Implicit member expressions and dynamic member lookup

Hey everyone,

One of the main selling points of the scoped functions pitch is, that it would enable this neat syntax which could be used e.g. for the building of comparisons for database queries:

I'm quite sceptical about the approach to achieve this syntax, as it would also need autoclosures with an argument.
However, when this syntax was proposed, I immediately thought that it should be possible in current Swift (namely Swift 5.4) already, if we used dynamic member lookup in combination with the new implicit member chains.

So I built this little example to see if it really works:

@dynamicMemberLookup
struct Comparison<T, U> where U: Comparable {
    private let lhs: KeyPath<T, U>
    private let rhs: U!
    private let op: ((U, U) -> Bool)!
    // op could also be an enum or something like that, which could be converted into an SQL query comparison...

    static subscript(dynamicMember keyPath: KeyPath<T, U>) -> Comparison<T, U> {
        return .init(lhs: keyPath, rhs: nil, op: nil)
    }

    static func ==(lhs: Self, rhs: U) -> Self {
        .init(lhs: lhs.lhs, rhs: rhs, op: ==)
    }

    func apply(to value: T) -> Bool {
        self.op(value[keyPath: self.lhs], self.rhs)
    }
}

struct Galaxy {
    let name: String
    let numberOfStars: Int

    static func getAll() -> [Galaxy] {
        // ...
    }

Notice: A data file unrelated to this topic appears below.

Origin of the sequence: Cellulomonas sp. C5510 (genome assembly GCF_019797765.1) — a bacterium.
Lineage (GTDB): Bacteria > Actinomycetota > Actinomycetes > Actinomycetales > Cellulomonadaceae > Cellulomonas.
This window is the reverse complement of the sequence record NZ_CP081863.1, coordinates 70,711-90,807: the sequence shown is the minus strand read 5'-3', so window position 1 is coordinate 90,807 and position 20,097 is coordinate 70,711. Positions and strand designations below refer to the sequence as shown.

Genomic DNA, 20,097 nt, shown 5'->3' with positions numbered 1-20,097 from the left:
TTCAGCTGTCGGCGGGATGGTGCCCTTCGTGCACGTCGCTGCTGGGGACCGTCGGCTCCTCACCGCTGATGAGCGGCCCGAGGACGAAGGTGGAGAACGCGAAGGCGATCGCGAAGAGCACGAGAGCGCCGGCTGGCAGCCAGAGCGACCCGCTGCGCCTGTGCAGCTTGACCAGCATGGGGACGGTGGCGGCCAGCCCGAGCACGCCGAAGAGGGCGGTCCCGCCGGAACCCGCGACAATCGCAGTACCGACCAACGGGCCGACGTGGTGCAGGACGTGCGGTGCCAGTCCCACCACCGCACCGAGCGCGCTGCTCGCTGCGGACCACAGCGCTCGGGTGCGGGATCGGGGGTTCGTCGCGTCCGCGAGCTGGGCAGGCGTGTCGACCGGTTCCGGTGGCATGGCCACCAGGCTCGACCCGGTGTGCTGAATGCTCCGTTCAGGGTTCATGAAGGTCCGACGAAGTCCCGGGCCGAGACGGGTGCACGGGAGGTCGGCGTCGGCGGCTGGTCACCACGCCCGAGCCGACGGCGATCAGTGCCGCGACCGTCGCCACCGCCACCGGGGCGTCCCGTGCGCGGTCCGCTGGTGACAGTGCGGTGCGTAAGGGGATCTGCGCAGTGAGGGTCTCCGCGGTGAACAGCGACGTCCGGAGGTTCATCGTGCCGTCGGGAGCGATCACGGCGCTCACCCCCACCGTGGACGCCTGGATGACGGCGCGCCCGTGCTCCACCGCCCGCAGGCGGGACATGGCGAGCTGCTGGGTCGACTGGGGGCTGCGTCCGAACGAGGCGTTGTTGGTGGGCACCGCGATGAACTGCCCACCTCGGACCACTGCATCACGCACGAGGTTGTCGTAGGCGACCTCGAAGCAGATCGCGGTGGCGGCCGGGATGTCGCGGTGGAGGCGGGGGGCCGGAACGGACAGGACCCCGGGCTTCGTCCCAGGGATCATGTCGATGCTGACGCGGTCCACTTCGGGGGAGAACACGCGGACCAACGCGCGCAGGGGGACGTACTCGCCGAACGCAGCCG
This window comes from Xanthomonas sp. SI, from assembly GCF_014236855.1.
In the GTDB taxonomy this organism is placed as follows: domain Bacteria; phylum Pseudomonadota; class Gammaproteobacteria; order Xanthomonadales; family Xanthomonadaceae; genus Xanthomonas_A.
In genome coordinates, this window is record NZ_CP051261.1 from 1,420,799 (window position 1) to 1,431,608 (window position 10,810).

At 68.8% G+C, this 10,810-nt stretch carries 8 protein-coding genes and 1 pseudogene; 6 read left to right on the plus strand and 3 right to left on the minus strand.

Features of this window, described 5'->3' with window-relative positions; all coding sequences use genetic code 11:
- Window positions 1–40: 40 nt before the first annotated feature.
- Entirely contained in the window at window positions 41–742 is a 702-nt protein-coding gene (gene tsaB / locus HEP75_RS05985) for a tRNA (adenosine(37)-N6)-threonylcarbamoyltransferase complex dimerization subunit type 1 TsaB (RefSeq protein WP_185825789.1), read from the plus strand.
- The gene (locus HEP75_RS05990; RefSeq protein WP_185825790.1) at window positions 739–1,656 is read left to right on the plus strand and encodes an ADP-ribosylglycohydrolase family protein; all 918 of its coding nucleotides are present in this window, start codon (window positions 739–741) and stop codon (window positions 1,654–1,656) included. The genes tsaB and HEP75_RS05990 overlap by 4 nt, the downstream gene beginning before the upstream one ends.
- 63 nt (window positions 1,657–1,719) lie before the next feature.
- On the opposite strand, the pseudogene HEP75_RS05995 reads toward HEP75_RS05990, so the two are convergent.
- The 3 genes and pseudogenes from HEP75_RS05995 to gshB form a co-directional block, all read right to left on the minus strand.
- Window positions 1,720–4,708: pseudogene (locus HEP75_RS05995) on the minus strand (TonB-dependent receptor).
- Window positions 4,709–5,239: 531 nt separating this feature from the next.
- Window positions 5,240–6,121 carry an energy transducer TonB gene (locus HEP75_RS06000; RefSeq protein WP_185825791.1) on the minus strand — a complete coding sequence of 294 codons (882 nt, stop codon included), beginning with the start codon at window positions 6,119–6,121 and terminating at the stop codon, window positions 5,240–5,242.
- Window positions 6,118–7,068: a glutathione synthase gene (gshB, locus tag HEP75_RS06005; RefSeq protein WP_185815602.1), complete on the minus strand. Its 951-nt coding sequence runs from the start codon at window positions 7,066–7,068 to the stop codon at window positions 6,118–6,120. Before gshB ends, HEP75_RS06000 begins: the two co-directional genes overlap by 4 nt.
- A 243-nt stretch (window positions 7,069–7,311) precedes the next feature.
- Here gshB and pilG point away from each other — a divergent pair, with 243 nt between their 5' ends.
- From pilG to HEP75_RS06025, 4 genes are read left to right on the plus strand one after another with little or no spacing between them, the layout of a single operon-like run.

static func filter<T>(_ isIncluded: Comparison<Galaxy, T>) -> [Galaxy] {
        let galaxies = getAll()
        return galaxies.filter(isIncluded.apply(to:))
    }
}

// Works
let comparison1 = Comparison<Galaxy, String>.name == "Milky Way" 

// Doesn't work: Type 'Comparison<Galaxy, String>' has no member 'name'
let comparison2: Comparison<Galaxy, String> = .name == "Milky Way" 


// Works
let filteredGalaxies = Galaxy.filter(Comparison.name == "Milky Way")

// Doesn't work: Type 'Comparison<Galaxy, String>' has no member 'name'
let filteredGalaxies2 = Galaxy.filter(.name == "Milky Way")

As already apparent from my commentary, this approach does unfortunately not work. The cause of that seems to be, that implicit member expressions don't currently follow dynamic member lookup.
To rule out that my errors have any different source than the dynamic member lookup, I provided this extension, which indeed resolves the errors:

extension Comparison where T == Galaxy {
    static var name: Comparison<Galaxy, String> {
        .init(lhs: \.name, rhs: nil, op: nil)
    }

    static var numberOfStars: Comparison<Galaxy, Int> {
        .init(lhs: \.numberOfStars, rhs: nil, op: nil)
    }
}

So dynamic member lookup really is the cause of the errors here.
I can understand that implicit member expressions do not work in the case of normal String-keyed dynamic member lookup, but for the type-safe KeyPath-keyed lookup there should not be any problem with allowing it in implicit member expressions.
Should I make this into a pitch? Currently I have very little time to write a proposal, let alone to develop a PR for it. But I can imagine that this feature could bring some nice possibilities for APIs and also that it fits nicely in the direction of Swift.
Is there maybe someone else who has the same feeling about it and could support me?

Have a nice day!
- Josef Zoller

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